“Taizé” and “Old Lyme Rhyme”  appear in Issue 38.

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Elizabeth Bishop said she didn’t have a clue how her poems got written. It’s tempting to disbelieve her disarming Yankee understatement. How could she not know how “The Moose” got written? Bishop said poems were a lot of hard work and then suddenly there they were. She said to Richard Wilbur she was lucky if she wrote one poem a year. I relate to Bishop. Her comments comfort me and seem appropriate to reference here as I write about the two poems Adroit has  kindly published.  

 

These two poems are from Acts—Farrar, Straus & Giroux will publish the book in 2024. Or 2023 if I can get my act together. The book seeks a new sound, different from The Clerk’s Tale, different from The Road to Emmaus. The Clerk’s Tale was compact, hermetically wound and bound from the isolation of fifteen years of thought. The Road to Emmaus pushed the lyric until it snapped, evolved as I moved from sales clerk to priest, as I went from unknown to known, a sound of a pilgrimage of another order that took another decade. Acts benefits from both efforts. Acts benefits from the poet’s memoir I published. Acts benefits from living abroad ten years and becoming bilingual. Acts is a new canvas: there’s more chiaroscuro. Lyric and love drive Acts. There’s sometimes no punctuation. There’s speed and fiat. Acts sounds like “ax.” The poems axes. The poems acts.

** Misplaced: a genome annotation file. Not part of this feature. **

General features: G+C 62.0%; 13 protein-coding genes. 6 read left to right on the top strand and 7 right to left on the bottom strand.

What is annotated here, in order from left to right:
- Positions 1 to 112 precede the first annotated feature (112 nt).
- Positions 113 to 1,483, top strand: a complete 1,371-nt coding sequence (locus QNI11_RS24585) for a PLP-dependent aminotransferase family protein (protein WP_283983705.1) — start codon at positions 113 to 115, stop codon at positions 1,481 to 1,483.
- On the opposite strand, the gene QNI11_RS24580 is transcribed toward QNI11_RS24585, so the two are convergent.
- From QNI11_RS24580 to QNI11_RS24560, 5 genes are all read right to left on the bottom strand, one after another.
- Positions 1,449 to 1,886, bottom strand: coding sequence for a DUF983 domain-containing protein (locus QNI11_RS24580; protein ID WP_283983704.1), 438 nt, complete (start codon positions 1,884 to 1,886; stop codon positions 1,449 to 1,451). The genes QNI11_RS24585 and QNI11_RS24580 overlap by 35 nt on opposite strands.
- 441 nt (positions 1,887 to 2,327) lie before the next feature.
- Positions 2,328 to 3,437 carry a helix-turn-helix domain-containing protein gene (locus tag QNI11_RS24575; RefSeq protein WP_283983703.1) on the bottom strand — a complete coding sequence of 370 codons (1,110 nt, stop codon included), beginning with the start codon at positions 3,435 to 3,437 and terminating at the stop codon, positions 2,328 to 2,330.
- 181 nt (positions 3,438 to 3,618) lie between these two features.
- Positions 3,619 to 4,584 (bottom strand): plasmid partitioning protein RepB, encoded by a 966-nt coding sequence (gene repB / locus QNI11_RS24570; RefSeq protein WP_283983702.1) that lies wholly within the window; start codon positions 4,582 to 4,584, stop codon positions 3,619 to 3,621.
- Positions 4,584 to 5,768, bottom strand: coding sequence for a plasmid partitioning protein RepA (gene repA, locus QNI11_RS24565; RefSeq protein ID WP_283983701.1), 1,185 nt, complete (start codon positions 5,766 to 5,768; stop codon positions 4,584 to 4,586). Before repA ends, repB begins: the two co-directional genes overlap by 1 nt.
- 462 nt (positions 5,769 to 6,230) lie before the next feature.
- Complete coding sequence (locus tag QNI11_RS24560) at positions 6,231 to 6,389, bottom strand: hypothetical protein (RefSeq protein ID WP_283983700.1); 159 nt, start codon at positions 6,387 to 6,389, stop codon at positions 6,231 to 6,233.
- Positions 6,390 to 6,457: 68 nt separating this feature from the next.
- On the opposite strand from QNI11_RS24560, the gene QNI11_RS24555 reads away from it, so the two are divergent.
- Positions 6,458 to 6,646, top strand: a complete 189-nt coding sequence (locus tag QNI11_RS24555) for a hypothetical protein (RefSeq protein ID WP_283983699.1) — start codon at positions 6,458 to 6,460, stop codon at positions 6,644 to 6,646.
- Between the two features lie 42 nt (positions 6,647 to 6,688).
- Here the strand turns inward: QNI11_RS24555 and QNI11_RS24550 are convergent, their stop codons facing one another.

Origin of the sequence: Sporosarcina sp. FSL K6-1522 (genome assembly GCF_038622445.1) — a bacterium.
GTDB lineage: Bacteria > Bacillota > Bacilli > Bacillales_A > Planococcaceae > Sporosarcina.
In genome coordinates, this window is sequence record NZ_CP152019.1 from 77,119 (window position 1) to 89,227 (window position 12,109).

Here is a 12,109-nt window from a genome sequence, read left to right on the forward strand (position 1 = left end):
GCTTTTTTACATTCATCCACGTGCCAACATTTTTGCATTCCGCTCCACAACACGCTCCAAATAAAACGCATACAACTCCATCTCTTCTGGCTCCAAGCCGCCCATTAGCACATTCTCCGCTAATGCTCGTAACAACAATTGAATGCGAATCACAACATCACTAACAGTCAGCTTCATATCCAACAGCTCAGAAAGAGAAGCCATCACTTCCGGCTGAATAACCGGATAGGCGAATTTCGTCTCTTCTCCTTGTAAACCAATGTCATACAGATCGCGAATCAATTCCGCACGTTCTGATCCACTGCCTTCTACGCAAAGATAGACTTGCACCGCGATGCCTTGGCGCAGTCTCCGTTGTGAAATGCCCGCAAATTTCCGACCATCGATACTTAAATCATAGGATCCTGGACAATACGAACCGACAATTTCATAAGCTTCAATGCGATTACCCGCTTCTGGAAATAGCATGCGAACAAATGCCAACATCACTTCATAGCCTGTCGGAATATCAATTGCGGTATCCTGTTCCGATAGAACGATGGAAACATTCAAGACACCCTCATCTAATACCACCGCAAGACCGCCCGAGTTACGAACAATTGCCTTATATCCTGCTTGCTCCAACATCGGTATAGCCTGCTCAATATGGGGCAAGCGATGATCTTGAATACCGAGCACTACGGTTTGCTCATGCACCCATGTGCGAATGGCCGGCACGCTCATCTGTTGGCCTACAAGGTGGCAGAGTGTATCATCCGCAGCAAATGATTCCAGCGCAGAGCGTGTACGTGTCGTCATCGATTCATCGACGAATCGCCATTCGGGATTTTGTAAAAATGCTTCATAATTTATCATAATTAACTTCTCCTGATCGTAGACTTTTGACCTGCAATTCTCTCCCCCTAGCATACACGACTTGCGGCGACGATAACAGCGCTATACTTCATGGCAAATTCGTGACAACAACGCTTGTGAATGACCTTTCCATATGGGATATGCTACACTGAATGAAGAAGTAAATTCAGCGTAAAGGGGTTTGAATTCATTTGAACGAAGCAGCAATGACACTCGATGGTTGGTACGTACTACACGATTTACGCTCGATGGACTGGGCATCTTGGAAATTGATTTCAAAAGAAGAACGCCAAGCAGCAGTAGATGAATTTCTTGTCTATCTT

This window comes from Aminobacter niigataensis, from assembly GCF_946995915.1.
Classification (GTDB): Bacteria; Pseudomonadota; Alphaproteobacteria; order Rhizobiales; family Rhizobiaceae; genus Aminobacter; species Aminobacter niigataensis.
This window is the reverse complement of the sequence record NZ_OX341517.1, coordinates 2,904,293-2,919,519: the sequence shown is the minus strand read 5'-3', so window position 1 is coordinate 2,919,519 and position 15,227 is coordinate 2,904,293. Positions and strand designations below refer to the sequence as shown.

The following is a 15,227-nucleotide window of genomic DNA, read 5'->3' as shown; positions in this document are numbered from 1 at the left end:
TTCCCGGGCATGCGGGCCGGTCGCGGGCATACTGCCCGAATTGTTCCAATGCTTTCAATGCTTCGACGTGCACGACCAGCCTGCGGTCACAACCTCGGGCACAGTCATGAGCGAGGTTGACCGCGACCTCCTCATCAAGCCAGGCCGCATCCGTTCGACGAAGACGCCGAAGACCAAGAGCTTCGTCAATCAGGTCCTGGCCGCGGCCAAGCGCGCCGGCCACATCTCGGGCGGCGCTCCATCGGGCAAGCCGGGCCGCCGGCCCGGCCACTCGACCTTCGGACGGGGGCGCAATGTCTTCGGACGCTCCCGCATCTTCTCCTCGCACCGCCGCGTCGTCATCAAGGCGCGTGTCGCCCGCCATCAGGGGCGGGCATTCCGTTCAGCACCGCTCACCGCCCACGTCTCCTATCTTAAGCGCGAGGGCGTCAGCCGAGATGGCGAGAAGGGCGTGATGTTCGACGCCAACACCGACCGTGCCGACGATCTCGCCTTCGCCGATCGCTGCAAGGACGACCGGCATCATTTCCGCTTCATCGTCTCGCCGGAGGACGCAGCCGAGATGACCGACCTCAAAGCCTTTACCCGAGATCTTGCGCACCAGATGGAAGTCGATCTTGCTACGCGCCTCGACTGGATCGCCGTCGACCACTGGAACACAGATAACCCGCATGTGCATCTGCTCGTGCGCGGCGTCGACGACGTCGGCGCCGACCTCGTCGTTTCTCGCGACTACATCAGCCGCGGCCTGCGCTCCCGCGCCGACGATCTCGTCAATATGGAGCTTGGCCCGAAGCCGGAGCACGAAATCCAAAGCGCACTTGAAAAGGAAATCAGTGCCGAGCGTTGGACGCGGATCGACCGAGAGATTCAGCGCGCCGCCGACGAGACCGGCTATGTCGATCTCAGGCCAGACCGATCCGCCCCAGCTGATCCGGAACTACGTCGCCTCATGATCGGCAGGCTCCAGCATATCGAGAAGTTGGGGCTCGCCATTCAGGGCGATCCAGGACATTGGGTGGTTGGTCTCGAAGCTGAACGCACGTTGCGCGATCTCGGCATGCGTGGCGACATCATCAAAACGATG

“Taize” came to me after I went to Taize. Lines come to me when I travel. I lived in Madrid then. Like in the poem, I went off with a friend, named Sam, who asked me to be the godfather to his young boy. We prayed with the monks. The poem closes with “whatever / the question the answer is love.” The theme of this book: love. The poem has been written over six or seven years.  

 

“Old Lyme Rhyme” is ten years in coming and about Old Lyme and my parents. I wanted to praise Connecticut, this state I keep coming in and out of my whole life. I was born there, went to college there, and have fled the place too many times to count. The poem is about my parents’ long marriage. I’ve witnessed their romance more than I’ve experienced romance myself. This long rare union! Struggles. Trust. Faithfulness. Now their infirmity. The scene hurts me. The scene defines me.  

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Spencer Reece

Spencer Reece is the priest in charge of San Marcos/St. Mark’s, an Episcopal church in Jackson Heights, NYC, “the most diverse neighbourhood in the world,” according to the New York Times. He was asked to reopen the church after the previous rector died of Covid 19 in April 2020. Author of two books of poetry, he was a finalist for the Griffin Prize and a long list nominee for the National Book Award.

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